Also, be sure that there is no electrical outlet in the chosen area. Carefully choose the best place to install the wheelchair lift. Then, proceed to the next step.

Build a sturdy base for the wheelchair lift

Next is to make a wooden frame slightly larger than the wheelchair lift base and place it in the area selected for the wheelchair lift. Cover it with plastic and fill the frame with concrete. Remove the frame when the concrete dries up and cut off the excess plastic.

Remove the handrail

Remove the handrails at the end where the wheelchair user will be deposited and replace them with a lockable gate. Ensure that the opening is not too big but wide enough to accommodate the user and their wheelchair.

Use lumber and nails to make the lockable gate. Attach hinges and gate locks where appropriate.

Install the lift access

The lift access comes in different brands and types and has different installation procedures. Follow the manufacturer’s guide on installing the lift access. Make sure that the lift slope is 12 inches long for every rising. The clear inside width should be at least 36 inches at the top and bottom of every run.

Secure the lift to the concrete

After assembling and installing the DIY lift access, secure it to the concrete using anchor bolts, washers, and nuts. This stage is critical, so be careful when securing the lift access to the concrete.

Cover the surfaces

I recommend you use a slip-proof material to cover the surfaces of the lift. This is to prevent hazards when in use. Don’t forget to do a maintenance routine for the wheelchair lift to prevent rust or decay.

Related: Getting a Disabled Person into a Boat: The Complete Guide

Factors to Consider when Getting a Wheelchair Lift

how to build a wheelchair lift

Carrying capacity

I’m pretty sure that you do not want to buy a wheelchair lift that can’t meet up to your weight. A good wheelchair lift should have a carrying capacity of between 500 and700 lbs. There are wheelchair lifts from top manufacturers that fall in this range. All you need to do is ask around, and you will be amazed at the many options you will get.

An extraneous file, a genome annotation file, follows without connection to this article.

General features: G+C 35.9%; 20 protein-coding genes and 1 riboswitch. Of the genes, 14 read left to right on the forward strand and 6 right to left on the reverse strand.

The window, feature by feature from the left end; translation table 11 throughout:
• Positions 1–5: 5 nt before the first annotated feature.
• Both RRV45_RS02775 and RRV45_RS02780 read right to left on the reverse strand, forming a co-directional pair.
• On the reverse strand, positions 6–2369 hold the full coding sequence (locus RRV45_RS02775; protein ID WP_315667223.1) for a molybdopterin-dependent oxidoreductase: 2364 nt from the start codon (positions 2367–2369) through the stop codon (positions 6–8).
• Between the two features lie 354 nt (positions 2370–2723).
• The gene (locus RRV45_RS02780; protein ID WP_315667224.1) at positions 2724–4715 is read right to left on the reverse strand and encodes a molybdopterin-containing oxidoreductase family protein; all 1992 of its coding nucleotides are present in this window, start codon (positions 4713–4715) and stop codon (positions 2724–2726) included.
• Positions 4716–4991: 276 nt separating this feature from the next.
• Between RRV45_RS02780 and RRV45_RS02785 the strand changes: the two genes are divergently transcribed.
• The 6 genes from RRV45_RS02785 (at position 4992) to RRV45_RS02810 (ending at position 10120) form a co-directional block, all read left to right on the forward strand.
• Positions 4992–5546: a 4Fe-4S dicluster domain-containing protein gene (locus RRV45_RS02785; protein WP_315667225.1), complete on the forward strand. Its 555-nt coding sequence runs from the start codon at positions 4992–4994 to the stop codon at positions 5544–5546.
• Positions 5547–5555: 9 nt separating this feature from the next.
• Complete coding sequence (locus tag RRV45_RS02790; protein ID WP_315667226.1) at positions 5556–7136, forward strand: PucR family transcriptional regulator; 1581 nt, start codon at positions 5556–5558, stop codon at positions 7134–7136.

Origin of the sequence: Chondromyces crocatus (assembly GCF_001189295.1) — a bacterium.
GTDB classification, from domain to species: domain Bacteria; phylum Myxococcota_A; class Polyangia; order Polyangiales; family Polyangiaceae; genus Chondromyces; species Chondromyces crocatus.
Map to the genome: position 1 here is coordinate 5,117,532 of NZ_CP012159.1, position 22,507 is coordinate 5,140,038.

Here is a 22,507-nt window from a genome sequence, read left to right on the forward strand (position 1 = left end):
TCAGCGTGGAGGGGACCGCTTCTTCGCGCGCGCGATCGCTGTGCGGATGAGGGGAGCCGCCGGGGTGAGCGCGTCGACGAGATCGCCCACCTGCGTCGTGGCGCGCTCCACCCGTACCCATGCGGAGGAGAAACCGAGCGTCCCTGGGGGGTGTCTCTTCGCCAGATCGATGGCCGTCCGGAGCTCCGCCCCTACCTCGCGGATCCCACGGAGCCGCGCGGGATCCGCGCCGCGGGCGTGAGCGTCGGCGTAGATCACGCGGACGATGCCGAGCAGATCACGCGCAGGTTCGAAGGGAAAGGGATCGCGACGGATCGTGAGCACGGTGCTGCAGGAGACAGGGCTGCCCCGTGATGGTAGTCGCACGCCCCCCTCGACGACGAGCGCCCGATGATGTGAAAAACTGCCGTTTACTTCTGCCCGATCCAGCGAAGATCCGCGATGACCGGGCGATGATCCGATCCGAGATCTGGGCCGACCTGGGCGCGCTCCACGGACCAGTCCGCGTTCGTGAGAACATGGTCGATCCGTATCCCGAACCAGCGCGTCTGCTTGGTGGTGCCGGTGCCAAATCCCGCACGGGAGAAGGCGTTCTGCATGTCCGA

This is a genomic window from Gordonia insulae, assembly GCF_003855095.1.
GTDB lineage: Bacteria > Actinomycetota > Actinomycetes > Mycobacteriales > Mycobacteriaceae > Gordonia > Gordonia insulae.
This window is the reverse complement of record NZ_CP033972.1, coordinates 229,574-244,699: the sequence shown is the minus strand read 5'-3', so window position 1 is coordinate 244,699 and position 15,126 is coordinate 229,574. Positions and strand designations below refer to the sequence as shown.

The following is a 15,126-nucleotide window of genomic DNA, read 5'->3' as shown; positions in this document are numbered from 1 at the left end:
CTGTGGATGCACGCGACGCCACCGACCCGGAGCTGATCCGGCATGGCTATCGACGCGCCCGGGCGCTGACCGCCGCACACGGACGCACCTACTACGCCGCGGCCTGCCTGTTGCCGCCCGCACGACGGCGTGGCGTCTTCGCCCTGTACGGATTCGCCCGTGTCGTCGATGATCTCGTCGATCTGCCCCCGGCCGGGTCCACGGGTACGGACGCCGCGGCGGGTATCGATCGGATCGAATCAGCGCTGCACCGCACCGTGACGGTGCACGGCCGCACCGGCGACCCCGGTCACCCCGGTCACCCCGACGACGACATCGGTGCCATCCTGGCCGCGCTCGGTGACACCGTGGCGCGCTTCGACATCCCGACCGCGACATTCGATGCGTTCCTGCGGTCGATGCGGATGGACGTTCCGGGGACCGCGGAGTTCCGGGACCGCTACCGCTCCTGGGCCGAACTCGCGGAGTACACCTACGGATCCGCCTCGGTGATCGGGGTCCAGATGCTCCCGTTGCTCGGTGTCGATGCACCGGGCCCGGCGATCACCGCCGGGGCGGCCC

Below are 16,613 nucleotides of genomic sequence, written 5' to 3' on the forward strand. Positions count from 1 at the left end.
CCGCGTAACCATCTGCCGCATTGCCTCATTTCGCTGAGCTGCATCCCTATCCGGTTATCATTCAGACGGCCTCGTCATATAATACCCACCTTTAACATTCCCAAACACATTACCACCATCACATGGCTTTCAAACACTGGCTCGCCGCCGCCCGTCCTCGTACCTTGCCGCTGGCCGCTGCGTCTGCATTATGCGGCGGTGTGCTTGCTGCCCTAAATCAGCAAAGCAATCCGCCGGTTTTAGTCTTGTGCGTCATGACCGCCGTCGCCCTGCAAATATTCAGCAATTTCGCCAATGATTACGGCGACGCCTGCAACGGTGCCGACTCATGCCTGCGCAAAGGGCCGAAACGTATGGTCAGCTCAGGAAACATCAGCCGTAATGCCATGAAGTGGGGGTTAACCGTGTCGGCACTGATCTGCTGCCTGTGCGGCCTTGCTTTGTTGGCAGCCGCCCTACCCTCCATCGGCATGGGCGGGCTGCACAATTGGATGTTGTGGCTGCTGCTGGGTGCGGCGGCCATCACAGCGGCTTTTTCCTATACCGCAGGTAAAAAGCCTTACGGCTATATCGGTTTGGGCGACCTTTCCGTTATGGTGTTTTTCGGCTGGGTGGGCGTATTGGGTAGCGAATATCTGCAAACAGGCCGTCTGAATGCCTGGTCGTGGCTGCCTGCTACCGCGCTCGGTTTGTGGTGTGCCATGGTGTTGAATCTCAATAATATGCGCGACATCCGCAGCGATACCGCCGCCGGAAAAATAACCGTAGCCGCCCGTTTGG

This includes the floor space and the ceiling height of your selected area for the wheelchair lift. If the ceiling is too low or the floor space too small, it will affect the functionality of the lift. So, measure the height from the ground floor to the landing floor and buy a wheelchair lift that fits accordingly.

Safety and comfortability

Ensure that the lift has the necessary safety features. This includes emergency on and off switches and side guard panels.


A good wheelchair lift should also be user-friendly and not so technical. Remember that a disabled person intends to use it for easy access to the floors in a building.

How to Build a Wheelchair Lift like a Pro


My love for the disabled community started when I helped a blind man cross the road at around age 6. Fast forward to decades later, I became the caregiver of my grandma, who lost her ability to speak in her 90s. This blog helps me to produce helpful content that aligns with my passion.